Note: If you meet the other Australian Presence Requirement, then you should ask your domain registrar to change your eligibility type so you can keep your domain.
Changes to .org.au domain name rules
If you are a nonincorporated association then you’ll no longer be able to hold a .org.au domain unless you are on the Australian Charities and Not for Profit Commission’s (ACNC) Register of Charities.
Although, you could consider registering another domain such as in the asn.au space or changing the legal structure of your organisation.
Organisations who are eligible for .org.au domains
The list has changed and been updated with several new bodies e.g. Indigenous groups. You must be a not for profit organisation to hold a .org.au domain.
This definition now contains 11 categories of eligible organisations:
- an Incorporated Association under State or Territory legislation;
- a Company limited by guarantee under the Corporations Act 2001(Cth)
- a Non-distributing co-operative registered under State or Territory legislation;
- an Indigenous Corporation registered under the Corporations (Aboriginal and Torres Strait Islander) Act 2006(Cth) and which appears on the Register of Aboriginal and Torres Strait Islander Corporations;
- a Registered Organisation that is:
(a) an association of employers;
(b) an association of employees (union); or
(c) an enterprise association;
- registered under the Fair Work (Registered Organisations) Act 2009(Cth) and which appears on the Register of Organisations;
- a Charitable trust endorsed by the Australian Taxation Office as a Deductible Gift Recipient;
- a Non-trading cooperative under State or Territory legislation;
- a Public or Private Ancillary Fund endorsed by the Australian Taxation Office as a Deductible Gift Recipient;
- an unincorporated association that appears on the Register of Charities established under the Australian Charities and Not for Profit Commission Act 2012(Cth);
- a Political Party registered under the Commonwealth Electoral Act 1918(Cth) or State or Territory Electoral Act and which appears on the Register of Political Parties or as otherwise named; or
Government, being either the Crown or a Commonwealth, State or Territory statutory agency.
Change to how you can define your .org.au domain name
Under the new licensing rules, a org.au name must be:
- (a) a match or synonym of the name of:
i. a service that the Person provides;
ii. a program that the Person administers;
iii. an event that the Person registers or sponsors;
iv. an activity that the Person facilitates, teaches or trains;
v. premises which the Person operates;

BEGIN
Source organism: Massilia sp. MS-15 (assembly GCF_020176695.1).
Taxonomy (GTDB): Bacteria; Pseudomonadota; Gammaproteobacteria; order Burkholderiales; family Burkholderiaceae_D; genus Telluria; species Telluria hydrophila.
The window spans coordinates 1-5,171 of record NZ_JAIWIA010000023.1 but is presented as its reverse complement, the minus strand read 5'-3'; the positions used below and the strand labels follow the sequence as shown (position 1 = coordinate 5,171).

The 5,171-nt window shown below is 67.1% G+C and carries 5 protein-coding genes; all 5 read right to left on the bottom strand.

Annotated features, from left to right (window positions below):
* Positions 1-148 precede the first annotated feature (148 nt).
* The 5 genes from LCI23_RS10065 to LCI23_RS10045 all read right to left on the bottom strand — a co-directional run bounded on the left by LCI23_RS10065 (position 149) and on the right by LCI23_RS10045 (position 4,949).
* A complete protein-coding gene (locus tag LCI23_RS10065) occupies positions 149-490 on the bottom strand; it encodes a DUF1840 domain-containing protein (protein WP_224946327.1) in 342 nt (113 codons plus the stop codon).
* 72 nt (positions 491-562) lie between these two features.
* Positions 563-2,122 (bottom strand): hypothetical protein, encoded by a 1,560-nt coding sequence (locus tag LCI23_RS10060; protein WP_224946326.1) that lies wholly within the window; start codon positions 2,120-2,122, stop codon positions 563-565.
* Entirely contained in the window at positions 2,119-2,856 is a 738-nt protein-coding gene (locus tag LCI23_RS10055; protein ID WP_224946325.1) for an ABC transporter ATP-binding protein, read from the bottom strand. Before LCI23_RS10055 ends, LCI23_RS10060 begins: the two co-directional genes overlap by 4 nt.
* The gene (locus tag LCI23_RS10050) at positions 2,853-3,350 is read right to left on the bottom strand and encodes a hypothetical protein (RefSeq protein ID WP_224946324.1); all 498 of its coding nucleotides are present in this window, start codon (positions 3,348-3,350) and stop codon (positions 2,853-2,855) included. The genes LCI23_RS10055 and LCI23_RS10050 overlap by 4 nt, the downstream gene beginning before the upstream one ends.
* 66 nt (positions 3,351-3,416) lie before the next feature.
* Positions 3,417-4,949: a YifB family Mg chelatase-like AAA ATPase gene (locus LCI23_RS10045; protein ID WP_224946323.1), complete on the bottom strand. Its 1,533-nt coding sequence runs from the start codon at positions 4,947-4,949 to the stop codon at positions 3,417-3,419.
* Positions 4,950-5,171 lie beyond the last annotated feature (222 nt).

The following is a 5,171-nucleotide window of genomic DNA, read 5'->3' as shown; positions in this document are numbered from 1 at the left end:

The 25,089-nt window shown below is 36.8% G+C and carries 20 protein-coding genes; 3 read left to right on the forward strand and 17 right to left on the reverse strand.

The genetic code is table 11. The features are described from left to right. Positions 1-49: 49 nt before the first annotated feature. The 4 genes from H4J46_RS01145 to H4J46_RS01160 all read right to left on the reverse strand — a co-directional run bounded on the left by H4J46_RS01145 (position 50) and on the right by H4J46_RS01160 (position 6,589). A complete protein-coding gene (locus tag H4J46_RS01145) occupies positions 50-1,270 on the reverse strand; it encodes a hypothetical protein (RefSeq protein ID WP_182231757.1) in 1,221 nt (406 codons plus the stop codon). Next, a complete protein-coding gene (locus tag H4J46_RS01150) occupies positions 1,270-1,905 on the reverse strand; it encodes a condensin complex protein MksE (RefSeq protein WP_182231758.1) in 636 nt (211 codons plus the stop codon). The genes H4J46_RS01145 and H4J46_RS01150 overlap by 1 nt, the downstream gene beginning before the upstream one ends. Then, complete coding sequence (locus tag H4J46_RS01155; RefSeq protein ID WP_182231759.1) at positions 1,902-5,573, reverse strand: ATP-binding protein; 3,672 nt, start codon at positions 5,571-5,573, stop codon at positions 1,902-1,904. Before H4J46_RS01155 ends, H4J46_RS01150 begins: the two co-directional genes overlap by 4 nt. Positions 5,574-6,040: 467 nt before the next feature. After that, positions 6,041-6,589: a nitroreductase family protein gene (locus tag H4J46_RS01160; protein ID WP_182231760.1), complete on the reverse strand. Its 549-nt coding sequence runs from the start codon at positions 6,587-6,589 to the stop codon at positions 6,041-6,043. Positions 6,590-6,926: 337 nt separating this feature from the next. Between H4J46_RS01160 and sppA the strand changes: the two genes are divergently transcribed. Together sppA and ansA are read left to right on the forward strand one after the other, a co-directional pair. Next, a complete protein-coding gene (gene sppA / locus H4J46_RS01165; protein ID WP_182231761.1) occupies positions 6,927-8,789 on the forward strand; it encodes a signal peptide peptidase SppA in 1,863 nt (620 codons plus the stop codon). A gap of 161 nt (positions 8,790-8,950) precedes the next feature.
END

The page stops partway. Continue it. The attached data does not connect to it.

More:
vi. an occupation that its members practise;
- b) and which that Person is providing at the time of the application; or
- c) a match of the Person’s legal name, business or statutory name or the name of the unincorporated association; or
- d) a acronym of the Person’s legal name, business name, or statutory name; or
- e) a match of the Person’s Australian Trade Mark; or
- f) a match to the name of a trust of which the Person is a trustee.
This rule replaces the ‘close and substantial connection’ rule.
Other domain name changes
Do the rules impact domains like .com, .net, .biz?
These changes from auDA only impact domains with the extension .au
So if you hold a domain name that is for .com, .net, .org, .biz etc – these are not impacted by these rules.
The domain extensions for the domains mentioned above have a different body that oversees their usage and rules.
Who is my domain registrar?
This process can be tricky as your domain name may have been registered through a third-party.
For example, we register domain names through a verified domain reseller so for clients, they won’t see ‘LYF Solutions’ in the whois information. Yet, they would contact us for this query.
You can check who your domain is registered from using whois.com (top right search bar). If it’s not through a third-party or you cannot source the original provider, then attempt to contact this company.
Look for the company name under ‘Registrar’ at the top section. Or you may find a clue to the provider in the technical contact details listed further down below the result.
Note, some companies trade under a different name. In this scenario, it would help to do a Google search of that name to find what the business name may be called.
If you get stuck or prefer to transfer your domain to us (support a greener web), then please get in contact with our friendly team.
What if I am not impacted, is there anything I need to do?
If you have not been impacted by the key changes, then you can continue to hold your domain name as is.
auDA will regularly review how the Australian domain name space goes and may add new rules or updates to how the license works.
Your domain registrar may let you know of these changes.